• For example, a source resonator and/or a target resonator may be configured as a helix coil structured resonator, a spiral coil structured resonator, a meta-structured resonator, and the like.
  • All materials may have a unique magnetic permeability (MO and a unique permittivity epsilon (e). The magnetic permeability indicates a ratio between a magnetic flux density that occurs with respect to a given magnetic field in a corresponding material and a magnetic flux density that occurs with respect to the given magnetic field in a vacuum state. The magnetic permeability and the permittivity may determine a propagation constant of a corresponding material at a given frequency or at given wavelength. An electromagnetic characteristic of the corresponding material may be determined based on the magnetic permeability and the permittivity.
  • For example, a material that has a magnetic permeability or a permittivity absent in nature and that is artificially designed is referred to as a metamaterial. The metamaterial may be easily disposed in a resonance state even in a relatively large wavelength area or a relatively low frequency area. For example, even though a material size rarely varies, the metamaterial may be easily disposed in the resonance state.
  • FIG. 7 illustrates a two-dimensional (2D) example of a resonator.
  • Referring to FIG. 7, resonator 700 includes a transmission line, a capacitor 720, a matcher 730, and conductors 741 and 742. In this example, the transmission line includes a first signal conducting portion 711, a second signal conducting portion 712, and a ground conducting portion 713.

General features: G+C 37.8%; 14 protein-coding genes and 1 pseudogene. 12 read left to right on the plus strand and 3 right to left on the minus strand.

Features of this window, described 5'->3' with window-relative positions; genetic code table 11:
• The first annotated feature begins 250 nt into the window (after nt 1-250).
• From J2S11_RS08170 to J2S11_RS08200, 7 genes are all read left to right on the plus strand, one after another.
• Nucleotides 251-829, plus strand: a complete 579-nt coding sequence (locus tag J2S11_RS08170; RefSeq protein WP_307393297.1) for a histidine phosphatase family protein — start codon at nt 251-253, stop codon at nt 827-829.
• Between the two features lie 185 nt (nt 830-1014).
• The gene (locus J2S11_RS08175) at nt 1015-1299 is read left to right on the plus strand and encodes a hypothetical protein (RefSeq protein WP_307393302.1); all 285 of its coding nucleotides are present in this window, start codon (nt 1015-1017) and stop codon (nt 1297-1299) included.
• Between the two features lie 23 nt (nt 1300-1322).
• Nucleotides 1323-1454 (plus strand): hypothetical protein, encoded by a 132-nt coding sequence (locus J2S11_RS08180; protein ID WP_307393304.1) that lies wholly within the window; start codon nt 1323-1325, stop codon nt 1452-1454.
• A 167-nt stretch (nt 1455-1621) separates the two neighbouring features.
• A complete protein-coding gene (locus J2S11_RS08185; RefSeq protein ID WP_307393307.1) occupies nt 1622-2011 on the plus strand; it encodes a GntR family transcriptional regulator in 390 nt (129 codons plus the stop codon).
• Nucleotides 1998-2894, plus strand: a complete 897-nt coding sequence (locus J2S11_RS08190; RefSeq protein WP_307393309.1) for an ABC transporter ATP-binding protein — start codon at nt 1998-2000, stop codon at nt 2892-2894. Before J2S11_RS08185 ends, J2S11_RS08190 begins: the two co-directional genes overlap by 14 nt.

• The capacitor 720 may be inserted in series between the first signal conducting portion 711 and the second signal conducting portion 712, and an electric field may be confined within the capacitor 720. For example, the transmission line may include at least one conductor in an upper portion of the transmission line, and may also include at least one conductor in a lower portion of the transmission line. Current may flow through the at least one conductor disposed in the upper portion of the transmission line, and the at least one conductor disposed in the lower portion of the transmission may be electrically grounded. In this example, a conductor disposed in an upper portion of the transmission line is referred to as the first signal conducting portion 711 and the second signal conducting portion 712. A conductor disposed in the lower portion of the transmission line is referred to as the ground conducting portion 713.